“The thing I’m most worried about are a repeat of some of the types of attacks we say in 2016 against larger election infrastructure,” said Matt Blaze, a Georgetown University Law Center professor, during a Thursday hearing before the Committee on House Administration. “A determined adversary who wanted to disrupt our elections would have a frighteningly easy task.”
As the presidential primary season gets underway, the threat of Iranian interference highlights efforts by the federal government and states since 2016 -- when Russian hackers successfully infiltrated voting systems -- to shore up their defenses.
Last week, after the death of Gen. Qassem Soleimani, the head of Iran's elite Quds Force, leaders in Tehran vowed to seek revenge. As ABC News and others have previously reported, Iran is capable of targeting a broad range of public and private institutions with cyber intrusions and attacks.
State and federal leaders have already raised warnings, including West Virginia Secretary of State Mac Warner, who released a statement this week highlighting how tensions with Iran raise the stakes in securing voter systems.
“The world we live in today is one where asymmetric warfare is the norm, and cyberattacks have become the weapon of choice for rogue regimes like Iran," Warner said. “Soleimani's death amplifies our state's preparations.”
Georgia Secretary of State Brad Raffensperger echoed in a statement of his own that Iran’s “latest warning serves as a reminder that we can never lower our guard.”
Neither state has reported receiving credible threats, but their statements illustrate how election security leaders are taking notice of Iran’s announced intentions to retaliate.
State officials across the map have been in touch with the Department of Homeland Security's Cybersecurity and Infrastructure Security Agency (CISA), which convened a briefing phone call with cyber stakeholders around the country after the Soleimani strike last week.
Acting Secretary of Homeland Security Chad Wolf met with CISA Director Chris Krebs on Thursday to discuss “election security and resilience” as part of the effort to defend against Iran’s potential cyber activities, according to DHS.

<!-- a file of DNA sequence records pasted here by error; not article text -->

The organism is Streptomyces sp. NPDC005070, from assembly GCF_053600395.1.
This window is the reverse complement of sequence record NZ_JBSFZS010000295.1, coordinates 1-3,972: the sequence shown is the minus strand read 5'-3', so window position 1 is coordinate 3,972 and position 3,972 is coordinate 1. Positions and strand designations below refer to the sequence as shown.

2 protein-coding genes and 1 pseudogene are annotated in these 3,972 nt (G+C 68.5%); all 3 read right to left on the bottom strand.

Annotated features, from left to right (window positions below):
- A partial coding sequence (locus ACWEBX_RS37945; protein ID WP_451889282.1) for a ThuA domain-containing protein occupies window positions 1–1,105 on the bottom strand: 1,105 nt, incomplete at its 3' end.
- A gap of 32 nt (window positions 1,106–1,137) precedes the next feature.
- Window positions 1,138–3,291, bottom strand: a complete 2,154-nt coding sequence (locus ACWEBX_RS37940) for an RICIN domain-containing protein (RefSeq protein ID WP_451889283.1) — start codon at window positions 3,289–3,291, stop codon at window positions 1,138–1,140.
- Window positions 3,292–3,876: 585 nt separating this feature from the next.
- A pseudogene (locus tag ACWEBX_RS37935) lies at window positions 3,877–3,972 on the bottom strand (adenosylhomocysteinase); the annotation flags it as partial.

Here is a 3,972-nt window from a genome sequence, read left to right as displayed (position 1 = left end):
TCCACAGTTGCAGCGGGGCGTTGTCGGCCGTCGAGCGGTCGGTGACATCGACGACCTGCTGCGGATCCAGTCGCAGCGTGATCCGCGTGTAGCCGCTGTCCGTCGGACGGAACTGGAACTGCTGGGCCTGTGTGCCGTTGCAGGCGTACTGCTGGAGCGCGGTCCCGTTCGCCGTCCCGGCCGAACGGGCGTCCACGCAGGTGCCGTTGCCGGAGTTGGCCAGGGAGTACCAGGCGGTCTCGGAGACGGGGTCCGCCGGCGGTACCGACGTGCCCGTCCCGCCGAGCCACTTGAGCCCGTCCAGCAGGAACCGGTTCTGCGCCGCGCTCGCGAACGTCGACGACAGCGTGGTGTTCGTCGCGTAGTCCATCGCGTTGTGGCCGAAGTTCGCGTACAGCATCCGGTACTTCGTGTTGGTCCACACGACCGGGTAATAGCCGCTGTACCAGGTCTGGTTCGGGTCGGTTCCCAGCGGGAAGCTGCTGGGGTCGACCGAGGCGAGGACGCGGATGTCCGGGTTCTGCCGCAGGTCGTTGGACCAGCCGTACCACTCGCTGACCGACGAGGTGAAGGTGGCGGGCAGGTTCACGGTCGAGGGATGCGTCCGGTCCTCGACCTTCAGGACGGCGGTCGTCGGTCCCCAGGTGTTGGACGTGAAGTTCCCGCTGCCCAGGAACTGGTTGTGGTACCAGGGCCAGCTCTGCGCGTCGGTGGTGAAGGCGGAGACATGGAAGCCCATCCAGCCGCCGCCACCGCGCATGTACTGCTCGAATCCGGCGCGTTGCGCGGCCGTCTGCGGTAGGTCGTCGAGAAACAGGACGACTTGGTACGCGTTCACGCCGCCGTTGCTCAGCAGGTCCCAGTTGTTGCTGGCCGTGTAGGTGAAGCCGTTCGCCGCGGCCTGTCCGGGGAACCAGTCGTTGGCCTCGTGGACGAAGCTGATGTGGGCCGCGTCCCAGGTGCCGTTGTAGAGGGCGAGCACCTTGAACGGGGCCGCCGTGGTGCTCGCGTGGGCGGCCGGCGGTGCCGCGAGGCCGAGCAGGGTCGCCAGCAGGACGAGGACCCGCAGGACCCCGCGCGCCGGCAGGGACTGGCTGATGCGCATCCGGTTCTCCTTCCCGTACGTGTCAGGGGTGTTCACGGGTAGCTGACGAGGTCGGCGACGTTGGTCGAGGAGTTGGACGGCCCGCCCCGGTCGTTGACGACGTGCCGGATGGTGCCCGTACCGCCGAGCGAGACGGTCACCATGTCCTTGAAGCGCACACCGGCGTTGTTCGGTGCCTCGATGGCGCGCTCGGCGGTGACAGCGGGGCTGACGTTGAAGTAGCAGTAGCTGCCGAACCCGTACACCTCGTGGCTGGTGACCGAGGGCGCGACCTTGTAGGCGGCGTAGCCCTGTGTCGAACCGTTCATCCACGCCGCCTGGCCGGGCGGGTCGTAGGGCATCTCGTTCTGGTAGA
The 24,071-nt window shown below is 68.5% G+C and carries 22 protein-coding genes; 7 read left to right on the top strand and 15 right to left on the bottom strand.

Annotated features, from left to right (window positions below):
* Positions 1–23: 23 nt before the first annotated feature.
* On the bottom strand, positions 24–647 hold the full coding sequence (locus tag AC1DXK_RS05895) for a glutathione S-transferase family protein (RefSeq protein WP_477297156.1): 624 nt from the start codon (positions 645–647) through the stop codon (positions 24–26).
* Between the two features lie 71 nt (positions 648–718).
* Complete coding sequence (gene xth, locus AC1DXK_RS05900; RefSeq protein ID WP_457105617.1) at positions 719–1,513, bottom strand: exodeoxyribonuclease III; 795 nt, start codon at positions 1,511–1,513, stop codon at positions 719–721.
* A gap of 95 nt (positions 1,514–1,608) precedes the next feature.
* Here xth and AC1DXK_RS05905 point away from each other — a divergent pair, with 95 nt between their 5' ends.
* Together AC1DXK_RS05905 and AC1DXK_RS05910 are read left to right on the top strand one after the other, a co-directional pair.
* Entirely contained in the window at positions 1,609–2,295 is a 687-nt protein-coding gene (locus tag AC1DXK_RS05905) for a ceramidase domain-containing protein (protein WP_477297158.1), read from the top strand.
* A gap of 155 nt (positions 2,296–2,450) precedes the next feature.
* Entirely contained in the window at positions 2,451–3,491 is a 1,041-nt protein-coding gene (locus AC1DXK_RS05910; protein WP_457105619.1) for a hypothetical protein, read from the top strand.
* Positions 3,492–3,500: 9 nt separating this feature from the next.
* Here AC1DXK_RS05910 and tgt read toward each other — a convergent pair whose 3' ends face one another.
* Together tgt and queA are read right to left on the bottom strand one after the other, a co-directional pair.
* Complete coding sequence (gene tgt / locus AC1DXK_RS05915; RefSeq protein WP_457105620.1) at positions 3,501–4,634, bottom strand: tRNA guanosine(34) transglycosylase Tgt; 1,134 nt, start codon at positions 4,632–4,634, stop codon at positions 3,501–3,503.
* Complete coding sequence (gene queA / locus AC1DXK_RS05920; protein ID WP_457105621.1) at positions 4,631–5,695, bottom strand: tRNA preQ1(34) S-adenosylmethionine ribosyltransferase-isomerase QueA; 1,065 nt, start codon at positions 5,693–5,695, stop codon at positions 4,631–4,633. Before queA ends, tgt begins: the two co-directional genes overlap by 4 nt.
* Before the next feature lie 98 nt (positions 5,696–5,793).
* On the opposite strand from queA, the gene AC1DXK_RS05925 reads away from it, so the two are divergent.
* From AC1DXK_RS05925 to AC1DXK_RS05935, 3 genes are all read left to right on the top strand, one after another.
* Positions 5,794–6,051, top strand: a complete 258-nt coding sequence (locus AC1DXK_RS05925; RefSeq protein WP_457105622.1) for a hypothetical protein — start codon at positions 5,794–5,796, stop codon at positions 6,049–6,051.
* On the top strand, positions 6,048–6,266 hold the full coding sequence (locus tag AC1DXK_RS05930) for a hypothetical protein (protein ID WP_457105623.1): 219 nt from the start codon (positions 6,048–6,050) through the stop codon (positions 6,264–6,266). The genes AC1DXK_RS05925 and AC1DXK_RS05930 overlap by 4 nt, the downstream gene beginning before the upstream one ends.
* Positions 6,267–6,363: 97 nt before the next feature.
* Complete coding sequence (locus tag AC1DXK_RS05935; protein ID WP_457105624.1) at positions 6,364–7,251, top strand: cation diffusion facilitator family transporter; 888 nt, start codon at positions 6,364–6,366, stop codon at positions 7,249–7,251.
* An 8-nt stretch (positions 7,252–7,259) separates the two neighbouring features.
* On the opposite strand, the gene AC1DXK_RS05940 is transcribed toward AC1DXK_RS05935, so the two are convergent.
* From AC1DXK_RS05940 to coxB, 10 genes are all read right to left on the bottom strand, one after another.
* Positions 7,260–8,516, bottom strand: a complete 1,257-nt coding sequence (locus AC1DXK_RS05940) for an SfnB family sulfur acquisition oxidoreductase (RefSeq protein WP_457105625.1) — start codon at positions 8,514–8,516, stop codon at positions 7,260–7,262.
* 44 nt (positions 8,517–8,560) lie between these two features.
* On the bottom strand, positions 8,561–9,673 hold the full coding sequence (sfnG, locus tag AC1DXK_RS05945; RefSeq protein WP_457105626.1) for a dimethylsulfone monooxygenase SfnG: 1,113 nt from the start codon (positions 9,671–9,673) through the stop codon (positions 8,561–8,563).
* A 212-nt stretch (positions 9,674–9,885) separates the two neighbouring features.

Maria Benson, a spokeswoman with the National Association of Secretaries of State, told ABC News earlier this week that states have also been “diligently shoring up election security and defenses since 2016 against malicious actors, regardless of country.”
Government officials have cited the need to coordinate with private companies who provide counties and voting districts with voting equipment to protect elections. During Thursday’s hearing before the Committee on House Administration, chiefs from the three largest private election system vendors described efforts they’ve made to “mitigate risks” from malign foreign actors to compromise their systems.
“We spend great deal of time” securing systems from foreign hacks, said Tom Burt, the CEO at Election Security & Systems. “Our effort, I can honestly say, is as strong as we are capable of. We are always looking to find ways to improve and partner with other agencies improve our ability to mitigate any risks.”
The cybersecurity threat in elections first emerged in 2016, when U.S. officials said Russian hackers likely targeted systems in all 50 states -- what some compared to rattling door handles -- and said that some were able to get through. In two Florida counties, for example, Russian hackers were able to successfully infiltrate voter databases.
While there was no evidence any of the data was tampered with in 2016, the incident raised alarm bells with lawmakers.
The Senate Intelligence Committee investigated and concluded that the “Russian movement directed extensive activity, beginning in at least 2014 and carrying into at least 2017, against U.S. election infrastructure' at the state and local level.”
Since then, security officials and experts said the U.S. has made significant progress in protecting the voting process, but there's much more work to be done before Americans cast their ballots in 2020.
"There's a lot of things that keep me up at night," a DHS official, who spoke on the condition of anonymity, told ABC News last year. "What could our adversaries do? What could they do to undermine our democratic system?... I'll certainly be nervous but confident in the lines of communication we have and the steps that we've taken."
ABC News' Ali Dukakis and Lee Ferran contributed to this report.